BOSTON, Massachusetts, December 23, 2008 (ENS) - The federal government today charged a wholly owned subsidiary of ExxonMobil Corporation with a criminal violation of the Clean Water Act in connection with a spill of 15,000 gallons of diesel oil into the Mystic River from ExxonMobil's oil terminal in Everett, Massachusetts.
ExxonMobil Pipeline Company has been charged with the January 2006 spill and today signed a plea agreement in which it will pay a fine of more than $6.1 million and agree to have the Everett terminal monitored by a court-appointed observer.
As set forth in the Information, since 1929 ExxonMobil Corporation and its corporate predecessors have owned a marine distribution terminal in Everett, where oil tankers deliver petroleum products that are distributed from the terminal throughout the region.
The Everett Terminal included an inland tank farm, with a tank loading rack and 29 large-scale oil storage tanks in which oil products were stored. Various above-ground pipes and valves connected those tanks to the Terminal's marine transfer area located at the confluence of the Mystic and Island End Rivers.
The Island End River flows into the Mystic River, which flows into Boston Harbor. Both rivers are navigable waterways of the United States.
The Terminal's marine transfer area was comprised of three berths. Barges and ships offload petroleum products that were piped to and stored in the tanks within the tank farm. Those products were then piped to the Terminal truck loading rack, where they were loaded onto trucks for distribution.
At 4:30 am on January 9, 2006, the oil tanker M/V Nara docked at Berth 3 to unload petroleum products, including 3.1 million gallons of low sulfur diesel fuel, which is blue-green in color.
Later that morning, hoses running from the Nara's tanks were attached to a product intake manifold on Berth 3. By mid-afternoon, pumps aboard the Nara began to pump the fuel from the vessel through the manifold into a product receipt line that was connected to storage tanks on the tank farm.
As it was being pumped from the Nara, the fuel flowed past a 10-inch seal valve located on Berth 3, which closed off a product receipt line from Berth 1. As a result of wear and tear, the valve did not close completely and leaked oil into the Berth 1 product receipt line.
ExxonMobil was aware of this defect, prosecutors charged. In September 2005, a contractor pressure-tested the value and informed ExxonMobil that it leaked. Nevertheless, ExxonMobil had failed to replace the valve by the time the Nara arrived in January 2006.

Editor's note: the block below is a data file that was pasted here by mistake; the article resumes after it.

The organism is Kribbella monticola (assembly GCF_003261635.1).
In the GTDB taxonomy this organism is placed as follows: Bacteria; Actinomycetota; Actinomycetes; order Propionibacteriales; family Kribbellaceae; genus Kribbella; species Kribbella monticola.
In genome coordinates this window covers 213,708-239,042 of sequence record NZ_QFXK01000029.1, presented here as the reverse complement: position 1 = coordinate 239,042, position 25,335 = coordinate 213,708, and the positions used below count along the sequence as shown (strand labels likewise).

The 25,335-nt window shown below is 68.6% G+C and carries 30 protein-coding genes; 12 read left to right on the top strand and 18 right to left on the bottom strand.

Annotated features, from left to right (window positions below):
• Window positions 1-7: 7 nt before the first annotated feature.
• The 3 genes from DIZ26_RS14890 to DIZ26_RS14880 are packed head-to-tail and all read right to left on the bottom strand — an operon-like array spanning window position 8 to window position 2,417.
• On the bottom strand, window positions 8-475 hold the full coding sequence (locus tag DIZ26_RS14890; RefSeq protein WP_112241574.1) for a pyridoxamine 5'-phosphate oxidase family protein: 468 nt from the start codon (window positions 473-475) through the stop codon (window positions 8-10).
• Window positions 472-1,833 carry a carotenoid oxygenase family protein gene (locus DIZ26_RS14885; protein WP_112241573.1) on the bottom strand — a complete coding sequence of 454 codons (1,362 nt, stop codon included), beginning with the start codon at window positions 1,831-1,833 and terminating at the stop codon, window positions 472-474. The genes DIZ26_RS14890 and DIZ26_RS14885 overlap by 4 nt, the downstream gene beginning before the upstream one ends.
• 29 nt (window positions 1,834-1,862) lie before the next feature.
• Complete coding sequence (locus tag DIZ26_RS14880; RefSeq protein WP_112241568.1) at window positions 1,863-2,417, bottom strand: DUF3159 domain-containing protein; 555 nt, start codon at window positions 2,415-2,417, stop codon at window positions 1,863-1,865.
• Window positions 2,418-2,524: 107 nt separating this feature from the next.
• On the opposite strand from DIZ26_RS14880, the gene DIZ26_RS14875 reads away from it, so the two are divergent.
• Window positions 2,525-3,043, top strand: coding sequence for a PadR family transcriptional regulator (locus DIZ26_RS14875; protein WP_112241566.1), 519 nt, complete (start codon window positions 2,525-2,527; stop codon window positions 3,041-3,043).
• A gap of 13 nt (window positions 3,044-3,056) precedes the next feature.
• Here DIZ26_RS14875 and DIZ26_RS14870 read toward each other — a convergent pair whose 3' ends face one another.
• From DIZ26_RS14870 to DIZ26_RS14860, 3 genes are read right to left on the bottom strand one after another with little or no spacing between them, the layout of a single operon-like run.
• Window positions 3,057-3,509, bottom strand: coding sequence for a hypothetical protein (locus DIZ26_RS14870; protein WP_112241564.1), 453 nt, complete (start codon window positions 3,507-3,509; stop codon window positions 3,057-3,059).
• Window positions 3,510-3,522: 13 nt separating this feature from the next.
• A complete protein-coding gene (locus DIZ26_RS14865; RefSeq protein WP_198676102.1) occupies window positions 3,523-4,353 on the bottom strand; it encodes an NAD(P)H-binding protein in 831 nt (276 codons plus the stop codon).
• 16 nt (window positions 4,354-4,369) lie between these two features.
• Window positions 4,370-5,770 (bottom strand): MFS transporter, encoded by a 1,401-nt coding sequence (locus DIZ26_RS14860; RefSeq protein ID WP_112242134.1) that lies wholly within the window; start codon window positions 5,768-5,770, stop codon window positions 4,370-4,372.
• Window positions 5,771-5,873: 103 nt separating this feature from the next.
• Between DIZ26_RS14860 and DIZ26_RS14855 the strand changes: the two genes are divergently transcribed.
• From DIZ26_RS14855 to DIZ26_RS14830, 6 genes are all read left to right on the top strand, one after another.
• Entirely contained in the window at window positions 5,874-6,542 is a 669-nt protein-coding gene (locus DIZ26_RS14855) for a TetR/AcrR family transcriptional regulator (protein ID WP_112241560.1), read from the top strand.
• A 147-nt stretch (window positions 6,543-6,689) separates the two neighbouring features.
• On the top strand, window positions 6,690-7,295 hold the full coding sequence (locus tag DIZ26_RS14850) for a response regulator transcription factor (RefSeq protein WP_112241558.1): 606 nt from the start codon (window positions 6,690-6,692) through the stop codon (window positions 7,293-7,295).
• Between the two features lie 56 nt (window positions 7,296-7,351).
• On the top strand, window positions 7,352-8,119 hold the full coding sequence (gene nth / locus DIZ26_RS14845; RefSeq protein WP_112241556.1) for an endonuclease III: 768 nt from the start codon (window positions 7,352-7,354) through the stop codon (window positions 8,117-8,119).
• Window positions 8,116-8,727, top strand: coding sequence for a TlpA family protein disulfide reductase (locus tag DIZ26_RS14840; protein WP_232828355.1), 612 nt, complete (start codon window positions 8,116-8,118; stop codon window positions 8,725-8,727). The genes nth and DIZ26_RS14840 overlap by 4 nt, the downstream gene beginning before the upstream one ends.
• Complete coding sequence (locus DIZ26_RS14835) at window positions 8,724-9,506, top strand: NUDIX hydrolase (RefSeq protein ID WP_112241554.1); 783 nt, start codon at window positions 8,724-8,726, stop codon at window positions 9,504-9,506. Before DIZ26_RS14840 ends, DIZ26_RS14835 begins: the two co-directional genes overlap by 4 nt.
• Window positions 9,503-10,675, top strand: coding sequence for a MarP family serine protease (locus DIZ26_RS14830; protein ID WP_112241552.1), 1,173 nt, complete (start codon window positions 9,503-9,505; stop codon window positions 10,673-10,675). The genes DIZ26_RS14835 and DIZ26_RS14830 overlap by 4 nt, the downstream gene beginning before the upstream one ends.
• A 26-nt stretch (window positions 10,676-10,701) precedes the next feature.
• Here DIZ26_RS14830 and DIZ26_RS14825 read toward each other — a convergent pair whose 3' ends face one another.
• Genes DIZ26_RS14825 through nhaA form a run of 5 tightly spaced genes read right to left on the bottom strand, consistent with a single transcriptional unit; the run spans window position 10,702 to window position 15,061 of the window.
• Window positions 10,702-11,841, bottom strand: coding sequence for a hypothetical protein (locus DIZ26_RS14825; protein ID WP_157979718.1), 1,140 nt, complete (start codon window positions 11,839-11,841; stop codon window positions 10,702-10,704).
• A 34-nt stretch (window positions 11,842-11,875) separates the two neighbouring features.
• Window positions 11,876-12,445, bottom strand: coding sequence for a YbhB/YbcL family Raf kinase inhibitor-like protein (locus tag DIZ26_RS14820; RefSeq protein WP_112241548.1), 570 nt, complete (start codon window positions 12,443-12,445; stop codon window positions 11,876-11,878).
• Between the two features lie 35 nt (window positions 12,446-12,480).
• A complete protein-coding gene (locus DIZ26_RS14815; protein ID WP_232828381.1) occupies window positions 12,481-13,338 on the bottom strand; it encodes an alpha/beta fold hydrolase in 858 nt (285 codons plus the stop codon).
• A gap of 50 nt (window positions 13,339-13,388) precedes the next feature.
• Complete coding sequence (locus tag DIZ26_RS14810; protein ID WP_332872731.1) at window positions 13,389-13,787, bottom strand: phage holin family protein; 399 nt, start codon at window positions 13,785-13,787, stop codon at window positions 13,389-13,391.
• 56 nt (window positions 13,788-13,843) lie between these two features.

At the time of the spill, the line was 610 feet long and 10 inches in diameter, and was filled with 2,500 gallons of low sulfur kerosene. At the other end of the line was a pressure relief valve capped by a 3/4-inch coupling. The coupling had not been replaced in more than 30 years, was unpainted and was badly corroded, the prosecutors said.
A total of 2,500 gallons of kerosene and 12,700 gallons of low sulfur diesel poured into the Mystic River, causing a visible blue-green sheen on the river that spread up the Island End River and down to Boston Harbor, and prompting several reports to the Coast Guard.
ExxonMobil personnel did not discover the ruptured coupling until 11:00 am on January 11, when Coast Guard personnel arrived at the facility to ask questions about the origin of the sheen.
"ExxonMobil's negligent failure to provide adequate resources and oversight to the maintenance and operation of the Everett terminal was a direct cause of the spill," prosecutors said.
As part of its plea agreement, ExxonMobil has agreed to pay the maximum possible fine of $359,018, which amounts to twice the cost of the cleanup, the cleanup costs of $179,634, and a community service payment of $5,640,982 to the North American Wetlands Conservation Act fund to be used to restore wetlands in Massachusetts.
Fine monies from the prosecutions in the Buzzards Bay oil spill case and the recent Overseas Shipholding Group prosecution were directed into this fund where they were, and are continuing to be, used in wetlands restoration projects in Massachusetts.
ExxonMobil further agreed that for the next three years, the Everett facility will be monitored by a court-appointed official and will be subject to a rigorous environmental compliance program.
The plea agreement is subject to court approval.
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